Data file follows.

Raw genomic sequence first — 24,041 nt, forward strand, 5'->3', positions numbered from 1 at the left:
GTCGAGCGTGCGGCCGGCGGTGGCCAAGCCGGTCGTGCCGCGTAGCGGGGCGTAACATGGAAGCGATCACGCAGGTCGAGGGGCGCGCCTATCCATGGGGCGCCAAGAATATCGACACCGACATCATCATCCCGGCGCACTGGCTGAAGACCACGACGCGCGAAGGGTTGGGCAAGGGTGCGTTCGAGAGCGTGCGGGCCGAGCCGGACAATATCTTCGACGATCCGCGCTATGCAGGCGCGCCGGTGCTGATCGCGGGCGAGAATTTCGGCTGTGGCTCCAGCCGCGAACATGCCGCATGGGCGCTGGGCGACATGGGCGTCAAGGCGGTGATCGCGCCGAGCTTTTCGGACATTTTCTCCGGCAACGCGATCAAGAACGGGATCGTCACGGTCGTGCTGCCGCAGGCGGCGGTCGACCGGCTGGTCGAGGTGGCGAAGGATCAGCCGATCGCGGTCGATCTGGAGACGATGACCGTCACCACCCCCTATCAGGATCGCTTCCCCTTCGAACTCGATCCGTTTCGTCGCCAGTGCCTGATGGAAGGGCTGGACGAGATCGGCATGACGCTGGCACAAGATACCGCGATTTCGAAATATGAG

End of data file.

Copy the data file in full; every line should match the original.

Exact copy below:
Raw genomic sequence first — 24,041 nt, forward strand, 5'->3', positions numbered from 1 at the left:
GTCGAGCGTGCGGCCGGCGGTGGCCAAGCCGGTCGTGCCGCGTAGCGGGGCGTAACATGGAAGCGATCACGCAGGTCGAGGGGCGCGCCTATCCATGGGGCGCCAAGAATATCGACACCGACATCATCATCCCGGCGCACTGGCTGAAGACCACGACGCGCGAAGGGTTGGGCAAGGGTGCGTTCGAGAGCGTGCGGGCCGAGCCGGACAATATCTTCGACGATCCGCGCTATGCAGGCGCGCCGGTGCTGATCGCGGGCGAGAATTTCGGCTGTGGCTCCAGCCGCGAACATGCCGCATGGGCGCTGGGCGACATGGGCGTCAAGGCGGTGATCGCGCCGAGCTTTTCGGACATTTTCTCCGGCAACGCGATCAAGAACGGGATCGTCACGGTCGTGCTGCCGCAGGCGGCGGTCGACCGGCTGGTCGAGGTGGCGAAGGATCAGCCGATCGCGGTCGATCTGGAGACGATGACCGTCACCACCCCCTATCAGGATCGCTTCCCCTTCGAACTCGATCCGTTTCGTCGCCAGTGCCTGATGGAAGGGCTGGACGAGATCGGCATGACGCTGGCACAAGATACCGCGATTTCGAAATATGAG